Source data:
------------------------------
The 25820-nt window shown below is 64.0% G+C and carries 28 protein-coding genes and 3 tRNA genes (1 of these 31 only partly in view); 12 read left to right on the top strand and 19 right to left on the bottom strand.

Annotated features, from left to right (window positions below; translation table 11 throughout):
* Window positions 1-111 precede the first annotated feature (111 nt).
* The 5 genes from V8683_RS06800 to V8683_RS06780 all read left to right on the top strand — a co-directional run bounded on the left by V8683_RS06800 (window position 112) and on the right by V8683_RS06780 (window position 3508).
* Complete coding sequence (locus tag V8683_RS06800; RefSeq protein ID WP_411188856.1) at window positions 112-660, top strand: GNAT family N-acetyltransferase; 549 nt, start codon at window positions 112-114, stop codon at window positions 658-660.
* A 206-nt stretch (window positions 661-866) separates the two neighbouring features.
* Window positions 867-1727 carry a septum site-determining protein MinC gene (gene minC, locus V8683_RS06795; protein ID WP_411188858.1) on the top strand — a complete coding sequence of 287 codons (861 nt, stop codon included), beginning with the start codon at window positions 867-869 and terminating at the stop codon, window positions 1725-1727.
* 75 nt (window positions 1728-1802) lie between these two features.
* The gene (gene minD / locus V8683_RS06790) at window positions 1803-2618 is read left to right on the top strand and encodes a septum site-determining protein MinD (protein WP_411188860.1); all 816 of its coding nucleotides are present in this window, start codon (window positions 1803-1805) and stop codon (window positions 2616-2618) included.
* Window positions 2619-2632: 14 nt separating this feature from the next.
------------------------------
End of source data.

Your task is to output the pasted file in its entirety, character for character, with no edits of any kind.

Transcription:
The 25820-nt window shown below is 64.0% G+C and carries 28 protein-coding genes and 3 tRNA genes (1 of these 31 only partly in view); 12 read left to right on the top strand and 19 right to left on the bottom strand.

Annotated features, from left to right (window positions below; translation table 11 throughout):
* Window positions 1-111 precede the first annotated feature (111 nt).
* The 5 genes from V8683_RS06800 to V8683_RS06780 all read left to right on the top strand — a co-directional run bounded on the left by V8683_RS06800 (window position 112) and on the right by V8683_RS06780 (window position 3508).
* Complete coding sequence (locus tag V8683_RS06800; RefSeq protein ID WP_411188856.1) at window positions 112-660, top strand: GNAT family N-acetyltransferase; 549 nt, start codon at window positions 112-114, stop codon at window positions 658-660.
* A 206-nt stretch (window positions 661-866) separates the two neighbouring features.
* Window positions 867-1727 carry a septum site-determining protein MinC gene (gene minC, locus V8683_RS06795; protein ID WP_411188858.1) on the top strand — a complete coding sequence of 287 codons (861 nt, stop codon included), beginning with the start codon at window positions 867-869 and terminating at the stop codon, window positions 1725-1727.
* 75 nt (window positions 1728-1802) lie between these two features.
* The gene (gene minD / locus V8683_RS06790) at window positions 1803-2618 is read left to right on the top strand and encodes a septum site-determining protein MinD (protein WP_411188860.1); all 816 of its coding nucleotides are present in this window, start codon (window positions 1803-1805) and stop codon (window positions 2616-2618) included.
* Window positions 2619-2632: 14 nt separating this feature from the next.